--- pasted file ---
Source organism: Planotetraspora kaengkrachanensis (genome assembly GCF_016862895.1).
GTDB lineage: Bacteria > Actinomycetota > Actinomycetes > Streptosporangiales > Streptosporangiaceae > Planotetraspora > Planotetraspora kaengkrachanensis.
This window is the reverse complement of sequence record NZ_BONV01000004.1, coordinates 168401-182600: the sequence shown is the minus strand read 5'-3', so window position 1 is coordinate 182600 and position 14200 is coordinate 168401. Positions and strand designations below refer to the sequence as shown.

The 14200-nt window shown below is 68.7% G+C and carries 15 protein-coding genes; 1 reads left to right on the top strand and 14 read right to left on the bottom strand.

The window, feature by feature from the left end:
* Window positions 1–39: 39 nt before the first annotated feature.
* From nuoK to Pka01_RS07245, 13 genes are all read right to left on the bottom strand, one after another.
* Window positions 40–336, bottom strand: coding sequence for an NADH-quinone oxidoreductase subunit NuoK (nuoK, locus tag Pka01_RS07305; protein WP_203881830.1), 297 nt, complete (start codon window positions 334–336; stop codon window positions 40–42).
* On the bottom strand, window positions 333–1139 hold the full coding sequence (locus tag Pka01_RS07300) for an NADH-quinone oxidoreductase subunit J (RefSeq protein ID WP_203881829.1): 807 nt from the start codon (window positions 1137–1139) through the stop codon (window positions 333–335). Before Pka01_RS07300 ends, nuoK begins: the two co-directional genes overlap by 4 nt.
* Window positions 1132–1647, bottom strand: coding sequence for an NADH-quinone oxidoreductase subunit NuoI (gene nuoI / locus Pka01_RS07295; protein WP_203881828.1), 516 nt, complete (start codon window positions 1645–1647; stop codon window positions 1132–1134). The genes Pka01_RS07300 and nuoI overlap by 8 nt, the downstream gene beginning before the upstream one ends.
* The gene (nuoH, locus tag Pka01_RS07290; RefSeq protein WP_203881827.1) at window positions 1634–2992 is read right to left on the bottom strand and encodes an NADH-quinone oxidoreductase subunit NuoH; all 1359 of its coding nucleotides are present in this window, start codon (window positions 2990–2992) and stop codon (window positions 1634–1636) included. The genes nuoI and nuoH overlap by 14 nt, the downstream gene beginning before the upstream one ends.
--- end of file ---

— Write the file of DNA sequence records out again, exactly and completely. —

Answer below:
Source organism: Planotetraspora kaengkrachanensis (genome assembly GCF_016862895.1).
GTDB lineage: Bacteria > Actinomycetota > Actinomycetes > Streptosporangiales > Streptosporangiaceae > Planotetraspora > Planotetraspora kaengkrachanensis.
This window is the reverse complement of sequence record NZ_BONV01000004.1, coordinates 168401-182600: the sequence shown is the minus strand read 5'-3', so window position 1 is coordinate 182600 and position 14200 is coordinate 168401. Positions and strand designations below refer to the sequence as shown.

The 14200-nt window shown below is 68.7% G+C and carries 15 protein-coding genes; 1 reads left to right on the top strand and 14 read right to left on the bottom strand.

The window, feature by feature from the left end:
* Window positions 1–39: 39 nt before the first annotated feature.
* From nuoK to Pka01_RS07245, 13 genes are all read right to left on the bottom strand, one after another.
* Window positions 40–336, bottom strand: coding sequence for an NADH-quinone oxidoreductase subunit NuoK (nuoK, locus tag Pka01_RS07305; protein WP_203881830.1), 297 nt, complete (start codon window positions 334–336; stop codon window positions 40–42).
* On the bottom strand, window positions 333–1139 hold the full coding sequence (locus tag Pka01_RS07300) for an NADH-quinone oxidoreductase subunit J (RefSeq protein ID WP_203881829.1): 807 nt from the start codon (window positions 1137–1139) through the stop codon (window positions 333–335). Before Pka01_RS07300 ends, nuoK begins: the two co-directional genes overlap by 4 nt.
* Window positions 1132–1647, bottom strand: coding sequence for an NADH-quinone oxidoreductase subunit NuoI (gene nuoI / locus Pka01_RS07295; protein WP_203881828.1), 516 nt, complete (start codon window positions 1645–1647; stop codon window positions 1132–1134). The genes Pka01_RS07300 and nuoI overlap by 8 nt, the downstream gene beginning before the upstream one ends.
* The gene (nuoH, locus tag Pka01_RS07290; RefSeq protein WP_203881827.1) at window positions 1634–2992 is read right to left on the bottom strand and encodes an NADH-quinone oxidoreductase subunit NuoH; all 1359 of its coding nucleotides are present in this window, start codon (window positions 2990–2992) and stop codon (window positions 1634–1636) included. The genes nuoI and nuoH overlap by 14 nt, the downstream gene beginning before the upstream one ends.